We have all seen the devastating effects of the housing crash as friends and neighbors have lost their homes and jobs as this catastrophe plays out. Not only our neighbors have been hurt; all of us have seen significant amounts of our wealth vanish as 1/3 to ½ of the value of our homes disappears.
But sometimes the effects of the housing situation are more subtle. As a case in point, here is what is happening at the condominium complex in Florida that I help to manage:
I purchased my unit in 2002 for $77,000 in a period of rapidly rising prices. We were devastated by Hurricane Charley in 2004, but by the middle of 2005, our condo complex was completely repaired. In 2006, units (all units are the same) were selling for $135,000, and by 2007, we probably would not have sold our unit for less than $150,000.
In the last year, units have sold anywhere from $65,000 (the owners had both lost their jobs and were desperate for cash) to $105,000, and three units have gone empty, two from the deaths of the owners and one from a walk-away.
In one case the owner had arranged a $195,000 reverse mortgage guaranteed by Fannie-May; in the second case the owner had a $97,000 first and a $43,000 second mortgage; in the third case the owner had received a $102,000 mortgage and had run into serious financial difficulties. All of these mortgages had been taken out in the 2005-2008 period of incredible and unsustainable housing price increases.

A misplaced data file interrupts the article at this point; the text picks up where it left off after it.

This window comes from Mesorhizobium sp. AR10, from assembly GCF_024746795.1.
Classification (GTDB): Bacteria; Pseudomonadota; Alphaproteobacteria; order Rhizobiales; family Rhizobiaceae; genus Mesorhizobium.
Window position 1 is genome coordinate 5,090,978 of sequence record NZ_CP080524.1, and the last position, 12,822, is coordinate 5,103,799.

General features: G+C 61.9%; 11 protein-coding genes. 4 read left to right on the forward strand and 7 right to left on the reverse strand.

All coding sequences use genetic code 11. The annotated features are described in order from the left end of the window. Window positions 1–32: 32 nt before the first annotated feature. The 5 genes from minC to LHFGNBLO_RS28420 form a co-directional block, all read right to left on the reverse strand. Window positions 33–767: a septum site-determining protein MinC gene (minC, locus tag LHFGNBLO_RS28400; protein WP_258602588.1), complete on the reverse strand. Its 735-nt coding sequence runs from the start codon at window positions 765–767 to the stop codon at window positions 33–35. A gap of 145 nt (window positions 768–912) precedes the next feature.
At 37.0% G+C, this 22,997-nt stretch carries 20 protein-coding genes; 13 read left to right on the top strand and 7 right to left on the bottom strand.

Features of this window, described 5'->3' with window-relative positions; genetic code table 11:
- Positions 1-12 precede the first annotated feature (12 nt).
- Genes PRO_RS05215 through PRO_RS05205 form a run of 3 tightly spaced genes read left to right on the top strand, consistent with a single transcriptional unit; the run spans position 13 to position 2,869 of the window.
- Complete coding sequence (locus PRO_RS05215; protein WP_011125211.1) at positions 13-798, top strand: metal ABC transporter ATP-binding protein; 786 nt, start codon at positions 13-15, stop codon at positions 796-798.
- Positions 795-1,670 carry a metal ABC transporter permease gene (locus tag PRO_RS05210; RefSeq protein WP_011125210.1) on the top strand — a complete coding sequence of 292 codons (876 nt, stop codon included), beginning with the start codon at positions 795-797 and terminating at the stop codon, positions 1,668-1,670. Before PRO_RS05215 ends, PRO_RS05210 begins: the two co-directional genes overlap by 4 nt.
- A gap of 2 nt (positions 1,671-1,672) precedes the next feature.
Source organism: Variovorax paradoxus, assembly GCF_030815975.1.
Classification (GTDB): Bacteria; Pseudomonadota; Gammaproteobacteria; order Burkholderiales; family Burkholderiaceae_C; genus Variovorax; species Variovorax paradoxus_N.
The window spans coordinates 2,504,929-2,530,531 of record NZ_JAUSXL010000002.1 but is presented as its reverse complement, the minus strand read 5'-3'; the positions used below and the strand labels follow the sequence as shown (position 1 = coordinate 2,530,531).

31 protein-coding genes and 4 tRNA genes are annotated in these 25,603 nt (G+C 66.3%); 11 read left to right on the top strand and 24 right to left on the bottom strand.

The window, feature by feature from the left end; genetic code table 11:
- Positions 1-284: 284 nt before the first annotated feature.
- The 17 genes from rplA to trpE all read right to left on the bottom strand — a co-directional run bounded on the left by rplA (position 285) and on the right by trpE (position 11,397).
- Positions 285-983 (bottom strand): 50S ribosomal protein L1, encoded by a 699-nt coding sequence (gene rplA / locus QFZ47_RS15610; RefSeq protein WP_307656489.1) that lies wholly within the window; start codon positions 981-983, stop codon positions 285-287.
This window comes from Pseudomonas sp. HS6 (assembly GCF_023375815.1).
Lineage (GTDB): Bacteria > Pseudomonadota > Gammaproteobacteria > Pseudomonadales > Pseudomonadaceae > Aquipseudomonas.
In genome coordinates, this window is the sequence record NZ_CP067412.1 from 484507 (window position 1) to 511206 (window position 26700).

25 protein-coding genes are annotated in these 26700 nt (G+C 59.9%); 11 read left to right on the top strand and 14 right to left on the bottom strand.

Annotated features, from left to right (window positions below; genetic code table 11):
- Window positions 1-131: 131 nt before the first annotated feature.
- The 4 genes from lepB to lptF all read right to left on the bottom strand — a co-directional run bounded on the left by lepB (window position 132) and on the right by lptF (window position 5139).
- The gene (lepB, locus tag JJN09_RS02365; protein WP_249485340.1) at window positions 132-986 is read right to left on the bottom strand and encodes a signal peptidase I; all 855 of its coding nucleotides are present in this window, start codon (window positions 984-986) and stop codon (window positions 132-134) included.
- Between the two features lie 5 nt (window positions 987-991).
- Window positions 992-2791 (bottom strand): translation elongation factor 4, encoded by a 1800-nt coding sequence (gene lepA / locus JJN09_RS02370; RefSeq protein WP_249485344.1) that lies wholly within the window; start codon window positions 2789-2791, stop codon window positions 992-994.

All three units are underwater, and no fees are being collected on them. Since they are underwater, there is no point in placing liens on them; unpaid fees will never be recovered. All three units have been visited by “mortgage-service” companies who have broken into the units and changed the locks without notice and without providing a key to the condo association as they are required to do.
A further complication is that the electricity and the air conditioning have been shut off, and if there is no A/C for the summer, these three units will fill with mold and mildew and become uninhabitable. Mold spores will also affect the health of residents of adjoining units.
Attempts to speak with representatives of the mortgage-holders lead nowhere; probably there are so many similar situations that they are overwhelmed. Our association has just decided to do three things: 1. we passed a special assessment to cover the fees we will not be collecting, 2. we will break into the units and change the locks, and 3. we will turn back on and pay for the electricity so we can air condition these units from April through October and protect them from mold. Stay tuned.